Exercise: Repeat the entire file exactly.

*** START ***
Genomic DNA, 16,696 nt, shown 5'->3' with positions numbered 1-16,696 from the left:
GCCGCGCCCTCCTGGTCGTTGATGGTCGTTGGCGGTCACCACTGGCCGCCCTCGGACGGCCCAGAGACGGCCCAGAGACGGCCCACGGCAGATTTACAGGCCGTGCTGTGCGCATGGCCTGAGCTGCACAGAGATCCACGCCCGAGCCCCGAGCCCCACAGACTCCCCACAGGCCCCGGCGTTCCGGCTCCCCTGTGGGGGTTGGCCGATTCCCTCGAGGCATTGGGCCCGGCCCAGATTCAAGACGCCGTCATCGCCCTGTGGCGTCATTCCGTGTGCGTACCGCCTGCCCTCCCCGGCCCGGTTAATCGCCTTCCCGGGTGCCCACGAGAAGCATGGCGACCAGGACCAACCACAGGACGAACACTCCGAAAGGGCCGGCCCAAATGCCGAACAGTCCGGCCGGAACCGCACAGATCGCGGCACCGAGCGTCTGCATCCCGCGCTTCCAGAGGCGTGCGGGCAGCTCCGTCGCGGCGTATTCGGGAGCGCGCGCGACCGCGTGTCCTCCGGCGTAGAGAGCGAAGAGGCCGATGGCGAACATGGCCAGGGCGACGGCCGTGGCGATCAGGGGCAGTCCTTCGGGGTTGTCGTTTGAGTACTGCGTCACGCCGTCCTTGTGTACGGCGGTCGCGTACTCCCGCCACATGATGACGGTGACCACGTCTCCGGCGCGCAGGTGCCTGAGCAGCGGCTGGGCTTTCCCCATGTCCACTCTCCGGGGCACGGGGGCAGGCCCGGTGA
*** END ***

Genomic DNA, 16,696 nt, shown 5'->3' with positions numbered 1-16,696 from the left:
GCCGCGCCCTCCTGGTCGTTGATGGTCGTTGGCGGTCACCACTGGCCGCCCTCGGACGGCCCAGAGACGGCCCAGAGACGGCCCACGGCAGATTTACAGGCCGTGCTGTGCGCATGGCCTGAGCTGCACAGAGATCCACGCCCGAGCCCCGAGCCCCACAGACTCCCCACAGGCCCCGGCGTTCCGGCTCCCCTGTGGGGGTTGGCCGATTCCCTCGAGGCATTGGGCCCGGCCCAGATTCAAGACGCCGTCATCGCCCTGTGGCGTCATTCCGTGTGCGTACCGCCTGCCCTCCCCGGCCCGGTTAATCGCCTTCCCGGGTGCCCACGAGAAGCATGGCGACCAGGACCAACCACAGGACGAACACTCCGAAAGGGCCGGCCCAAATGCCGAACAGTCCGGCCGGAACCGCACAGATCGCGGCACCGAGCGTCTGCATCCCGCGCTTCCAGAGGCGTGCGGGCAGCTCCGTCGCGGCGTATTCGGGAGCGCGCGCGACCGCGTGTCCTCCGGCGTAGAGAGCGAAGAGGCCGATGGCGAACATGGCCAGGGCGACGGCCGTGGCGATCAGGGGCAGTCCTTCGGGGTTGTCGTTTGAGTACTGCGTCACGCCGTCCTTGTGTACGGCGGTCGCGTACTCCCGCCACATGATGACGGTGACCACGTCTCCGGCGCGCAGGTGCCTGAGCAGCGGCTGGGCTTTCCCCATGTCCACTCTCCGGGGCACGGGGGCAGGCCCGGTGA